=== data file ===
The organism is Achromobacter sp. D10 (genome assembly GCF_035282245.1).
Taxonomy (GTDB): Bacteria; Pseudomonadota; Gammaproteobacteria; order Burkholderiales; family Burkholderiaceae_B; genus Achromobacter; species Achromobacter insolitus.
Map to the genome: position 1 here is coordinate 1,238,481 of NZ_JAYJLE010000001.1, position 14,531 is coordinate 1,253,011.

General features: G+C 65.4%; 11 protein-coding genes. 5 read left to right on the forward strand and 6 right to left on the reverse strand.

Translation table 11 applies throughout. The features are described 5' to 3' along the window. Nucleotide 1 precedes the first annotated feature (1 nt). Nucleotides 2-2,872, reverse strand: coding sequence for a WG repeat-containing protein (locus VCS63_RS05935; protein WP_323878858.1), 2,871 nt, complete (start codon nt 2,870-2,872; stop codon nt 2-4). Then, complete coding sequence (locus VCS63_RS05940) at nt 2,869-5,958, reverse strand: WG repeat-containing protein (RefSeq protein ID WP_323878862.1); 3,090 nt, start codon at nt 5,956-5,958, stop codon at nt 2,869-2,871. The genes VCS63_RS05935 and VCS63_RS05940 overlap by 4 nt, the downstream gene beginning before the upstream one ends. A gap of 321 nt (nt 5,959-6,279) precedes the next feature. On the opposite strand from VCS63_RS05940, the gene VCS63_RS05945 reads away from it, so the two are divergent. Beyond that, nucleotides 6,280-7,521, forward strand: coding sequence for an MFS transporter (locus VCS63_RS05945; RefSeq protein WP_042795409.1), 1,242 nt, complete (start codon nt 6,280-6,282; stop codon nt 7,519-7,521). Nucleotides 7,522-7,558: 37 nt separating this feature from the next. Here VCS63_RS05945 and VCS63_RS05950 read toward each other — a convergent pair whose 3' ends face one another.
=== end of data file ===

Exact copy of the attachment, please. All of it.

The organism is Achromobacter sp. D10 (genome assembly GCF_035282245.1).
Taxonomy (GTDB): Bacteria; Pseudomonadota; Gammaproteobacteria; order Burkholderiales; family Burkholderiaceae_B; genus Achromobacter; species Achromobacter insolitus.
Map to the genome: position 1 here is coordinate 1,238,481 of NZ_JAYJLE010000001.1, position 14,531 is coordinate 1,253,011.

General features: G+C 65.4%; 11 protein-coding genes. 5 read left to right on the forward strand and 6 right to left on the reverse strand.

Translation table 11 applies throughout. The features are described 5' to 3' along the window. Nucleotide 1 precedes the first annotated feature (1 nt). Nucleotides 2-2,872, reverse strand: coding sequence for a WG repeat-containing protein (locus VCS63_RS05935; protein WP_323878858.1), 2,871 nt, complete (start codon nt 2,870-2,872; stop codon nt 2-4). Then, complete coding sequence (locus VCS63_RS05940) at nt 2,869-5,958, reverse strand: WG repeat-containing protein (RefSeq protein ID WP_323878862.1); 3,090 nt, start codon at nt 5,956-5,958, stop codon at nt 2,869-2,871. The genes VCS63_RS05935 and VCS63_RS05940 overlap by 4 nt, the downstream gene beginning before the upstream one ends. A gap of 321 nt (nt 5,959-6,279) precedes the next feature. On the opposite strand from VCS63_RS05940, the gene VCS63_RS05945 reads away from it, so the two are divergent. Beyond that, nucleotides 6,280-7,521, forward strand: coding sequence for an MFS transporter (locus VCS63_RS05945; RefSeq protein WP_042795409.1), 1,242 nt, complete (start codon nt 6,280-6,282; stop codon nt 7,519-7,521). Nucleotides 7,522-7,558: 37 nt separating this feature from the next. Here VCS63_RS05945 and VCS63_RS05950 read toward each other — a convergent pair whose 3' ends face one another.